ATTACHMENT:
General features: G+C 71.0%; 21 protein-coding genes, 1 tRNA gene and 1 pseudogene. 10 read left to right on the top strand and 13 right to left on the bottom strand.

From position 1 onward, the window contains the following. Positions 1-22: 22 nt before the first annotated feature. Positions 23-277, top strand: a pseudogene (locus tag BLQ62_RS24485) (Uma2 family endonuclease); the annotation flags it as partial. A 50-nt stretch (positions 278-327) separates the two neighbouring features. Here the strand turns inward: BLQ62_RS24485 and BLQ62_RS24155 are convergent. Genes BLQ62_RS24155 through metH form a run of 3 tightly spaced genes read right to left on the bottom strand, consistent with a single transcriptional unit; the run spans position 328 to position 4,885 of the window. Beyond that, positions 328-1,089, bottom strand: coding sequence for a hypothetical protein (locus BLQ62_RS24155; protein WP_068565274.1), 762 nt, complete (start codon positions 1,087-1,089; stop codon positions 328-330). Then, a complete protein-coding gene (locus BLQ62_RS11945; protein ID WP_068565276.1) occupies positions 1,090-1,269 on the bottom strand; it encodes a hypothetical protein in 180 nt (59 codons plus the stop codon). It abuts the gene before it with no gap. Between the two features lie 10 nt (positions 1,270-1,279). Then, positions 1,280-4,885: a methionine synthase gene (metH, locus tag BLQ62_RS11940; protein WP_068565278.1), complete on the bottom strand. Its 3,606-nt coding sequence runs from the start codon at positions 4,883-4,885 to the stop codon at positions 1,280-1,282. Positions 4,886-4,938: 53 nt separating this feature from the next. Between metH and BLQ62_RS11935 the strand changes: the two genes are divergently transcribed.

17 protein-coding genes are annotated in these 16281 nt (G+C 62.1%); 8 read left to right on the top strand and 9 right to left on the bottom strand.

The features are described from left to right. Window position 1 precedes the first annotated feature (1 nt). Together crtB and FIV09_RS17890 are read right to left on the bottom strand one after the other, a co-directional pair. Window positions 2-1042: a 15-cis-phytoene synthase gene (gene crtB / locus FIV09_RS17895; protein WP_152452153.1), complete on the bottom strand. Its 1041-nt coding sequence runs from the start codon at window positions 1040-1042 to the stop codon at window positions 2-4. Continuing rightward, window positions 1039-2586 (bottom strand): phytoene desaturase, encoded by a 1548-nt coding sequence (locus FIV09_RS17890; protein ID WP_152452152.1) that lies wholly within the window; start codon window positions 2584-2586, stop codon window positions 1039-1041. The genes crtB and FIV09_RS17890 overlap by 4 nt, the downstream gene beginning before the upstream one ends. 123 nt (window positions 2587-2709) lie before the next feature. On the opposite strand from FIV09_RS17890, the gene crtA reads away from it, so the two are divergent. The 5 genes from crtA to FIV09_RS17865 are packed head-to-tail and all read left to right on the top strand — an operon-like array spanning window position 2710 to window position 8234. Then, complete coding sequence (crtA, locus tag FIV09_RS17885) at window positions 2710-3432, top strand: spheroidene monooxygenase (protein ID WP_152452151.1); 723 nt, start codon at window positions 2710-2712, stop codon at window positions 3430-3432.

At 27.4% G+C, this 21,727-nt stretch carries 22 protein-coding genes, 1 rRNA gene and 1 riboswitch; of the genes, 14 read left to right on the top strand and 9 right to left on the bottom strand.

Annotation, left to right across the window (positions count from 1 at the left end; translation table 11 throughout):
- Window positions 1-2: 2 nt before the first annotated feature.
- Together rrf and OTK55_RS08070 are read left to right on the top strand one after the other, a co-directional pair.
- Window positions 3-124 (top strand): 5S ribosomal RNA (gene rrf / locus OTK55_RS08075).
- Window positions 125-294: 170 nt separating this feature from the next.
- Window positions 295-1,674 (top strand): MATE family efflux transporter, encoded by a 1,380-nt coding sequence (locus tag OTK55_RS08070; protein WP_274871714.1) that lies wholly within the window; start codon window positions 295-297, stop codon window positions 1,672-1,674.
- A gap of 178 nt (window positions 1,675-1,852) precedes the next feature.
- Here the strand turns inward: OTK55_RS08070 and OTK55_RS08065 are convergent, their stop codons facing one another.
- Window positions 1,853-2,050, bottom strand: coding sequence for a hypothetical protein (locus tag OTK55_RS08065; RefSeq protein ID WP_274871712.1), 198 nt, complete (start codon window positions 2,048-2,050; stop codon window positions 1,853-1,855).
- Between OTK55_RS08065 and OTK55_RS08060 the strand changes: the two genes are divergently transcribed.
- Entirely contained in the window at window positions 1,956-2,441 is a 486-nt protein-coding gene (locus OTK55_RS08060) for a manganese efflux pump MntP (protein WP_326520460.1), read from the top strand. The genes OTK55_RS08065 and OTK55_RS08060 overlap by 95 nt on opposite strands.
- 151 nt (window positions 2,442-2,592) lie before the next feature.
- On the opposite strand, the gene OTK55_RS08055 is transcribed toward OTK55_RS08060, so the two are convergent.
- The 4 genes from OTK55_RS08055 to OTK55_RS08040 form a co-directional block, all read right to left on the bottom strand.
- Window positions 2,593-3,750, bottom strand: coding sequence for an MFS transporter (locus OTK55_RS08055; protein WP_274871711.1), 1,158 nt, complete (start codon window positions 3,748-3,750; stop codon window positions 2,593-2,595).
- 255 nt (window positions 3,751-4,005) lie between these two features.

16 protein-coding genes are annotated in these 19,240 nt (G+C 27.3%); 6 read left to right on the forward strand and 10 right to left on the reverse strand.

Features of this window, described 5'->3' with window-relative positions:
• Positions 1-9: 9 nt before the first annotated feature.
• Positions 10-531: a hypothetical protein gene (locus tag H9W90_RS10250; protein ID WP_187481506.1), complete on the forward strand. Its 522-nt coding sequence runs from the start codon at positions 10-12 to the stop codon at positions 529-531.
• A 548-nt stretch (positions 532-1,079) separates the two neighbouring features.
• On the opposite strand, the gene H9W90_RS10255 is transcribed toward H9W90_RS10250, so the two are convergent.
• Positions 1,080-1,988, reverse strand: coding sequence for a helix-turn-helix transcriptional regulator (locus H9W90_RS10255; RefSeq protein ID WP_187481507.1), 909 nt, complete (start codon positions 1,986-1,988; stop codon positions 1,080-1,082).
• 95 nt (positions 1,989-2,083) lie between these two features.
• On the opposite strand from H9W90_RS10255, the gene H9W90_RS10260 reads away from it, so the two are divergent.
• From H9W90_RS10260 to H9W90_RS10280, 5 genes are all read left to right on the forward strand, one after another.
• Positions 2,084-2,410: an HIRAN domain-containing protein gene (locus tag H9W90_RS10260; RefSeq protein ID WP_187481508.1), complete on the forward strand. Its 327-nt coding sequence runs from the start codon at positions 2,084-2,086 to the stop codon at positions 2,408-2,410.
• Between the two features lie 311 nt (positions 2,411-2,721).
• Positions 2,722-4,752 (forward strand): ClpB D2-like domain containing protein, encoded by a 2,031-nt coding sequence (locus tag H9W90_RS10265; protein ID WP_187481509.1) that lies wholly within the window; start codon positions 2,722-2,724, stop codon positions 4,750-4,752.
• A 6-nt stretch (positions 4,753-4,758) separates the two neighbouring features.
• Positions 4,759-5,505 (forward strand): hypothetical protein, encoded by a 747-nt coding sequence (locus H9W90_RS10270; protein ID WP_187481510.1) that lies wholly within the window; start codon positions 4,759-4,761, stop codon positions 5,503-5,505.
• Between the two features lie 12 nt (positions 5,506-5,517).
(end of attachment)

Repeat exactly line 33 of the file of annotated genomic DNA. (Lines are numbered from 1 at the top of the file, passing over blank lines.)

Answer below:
• Between the two features lie 311 nt (positions 2,411-2,721).